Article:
Deciding vs. Doing Agile

Let’s start off by understanding that Doing Agile is not the same as Being Agile.  In Being Agile, that consists of a cultural shift to an Agile mindset, and this is when the transformation occur and you start to achieve excellence through engaged employees all working together towards a common goal “crazy right”. We as an organization, need to start to provide clarity of purpose and teaching competence.

We’re changing the words that we’re using, but we don’t adopt the agility that really matters and we don’t really trust each other.The idea of Agile by itself is not really enough it’s the idea of having a single source of truth in being to pull all the information for the things you’re doing in a new way (i.e. Agile Lean or whatever buzz word you want to use), but also all the traditional things you’re doing, getting that all in one place, such as, being able to pull metrics, being able to create reports, being able to understand where every dollar that you spend and development goes, and having that at your fingertips in real-time, instead of it being a large effort every time you want to pull that information forward.

The point is to Be Agile and embrace and employ the philosophy outlined in the Agile Manifesto, and you will “do” agile automatically.   If you’re following a one-size-fits-all Agile “process” mandated for all teams, you’re doing it wrong. The notion of a “standard” Agile process is contradictory, Agile means adapting and improving, continuously.  Remember that the main goal is to deliver working software, there’s not a silver bullet that will always work for every project and team. Therefore, let each team adopt their own practices and take responsibility for adjusting and improving them.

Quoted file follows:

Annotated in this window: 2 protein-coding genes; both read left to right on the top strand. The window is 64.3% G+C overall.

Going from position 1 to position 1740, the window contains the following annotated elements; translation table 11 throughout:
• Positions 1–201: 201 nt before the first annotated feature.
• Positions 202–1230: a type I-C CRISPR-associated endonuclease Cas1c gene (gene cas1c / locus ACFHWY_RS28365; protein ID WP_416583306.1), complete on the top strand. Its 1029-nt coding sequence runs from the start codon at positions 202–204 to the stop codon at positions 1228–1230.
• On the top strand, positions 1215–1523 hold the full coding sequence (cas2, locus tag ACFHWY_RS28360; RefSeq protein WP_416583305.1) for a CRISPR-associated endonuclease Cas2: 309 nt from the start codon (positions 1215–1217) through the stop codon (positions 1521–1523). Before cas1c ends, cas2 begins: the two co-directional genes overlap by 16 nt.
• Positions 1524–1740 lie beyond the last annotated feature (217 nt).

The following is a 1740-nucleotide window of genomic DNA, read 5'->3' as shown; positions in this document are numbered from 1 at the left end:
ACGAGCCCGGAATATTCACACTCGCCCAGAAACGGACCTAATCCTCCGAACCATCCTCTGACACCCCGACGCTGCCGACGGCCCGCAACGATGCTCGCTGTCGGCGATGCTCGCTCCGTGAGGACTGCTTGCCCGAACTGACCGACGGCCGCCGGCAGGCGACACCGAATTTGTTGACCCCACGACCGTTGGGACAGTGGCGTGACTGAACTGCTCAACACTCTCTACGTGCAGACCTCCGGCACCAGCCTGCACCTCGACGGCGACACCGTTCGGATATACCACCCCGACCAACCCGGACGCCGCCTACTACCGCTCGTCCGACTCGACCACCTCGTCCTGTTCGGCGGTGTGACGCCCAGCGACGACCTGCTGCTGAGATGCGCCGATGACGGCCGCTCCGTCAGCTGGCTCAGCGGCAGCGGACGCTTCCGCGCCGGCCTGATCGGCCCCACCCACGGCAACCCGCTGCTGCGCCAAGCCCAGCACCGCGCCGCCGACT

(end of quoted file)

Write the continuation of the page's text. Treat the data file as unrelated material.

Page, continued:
The Agile Manifesto

Agile software development is based on the Agile Manifesto:

“We are uncovering better ways of developing software by doing it and helping others do it. Through this work we have come to value:

  • Individuals and interactions over processes and tools
  • Working software over comprehensive documentation
  • Customer collaboration over contract negotiation
  • Responding to change over following a plan

That is, while there is value in the items on the right, we value the items on the left more.”

—Kent Beck, James Grenning, Robert C. Martin, Mike Beedle, Jim Highsmith, Steve Mellor, Arie van Bennekum, Andrew Hunt, Ken Schwaber, Alistair Cockburn, Ron Jeffries, Jeff Sutherland, Ward Cunningham, Jon Kern, Dave Thomas, Martin Fowler, Brian Marick

© 2001, the above authors. 

Remember…Don’t Do Agile! Be Agile!

How have you adopted and adapted Agile software development methodologies to your projects?  If so, share your story below in the comments.

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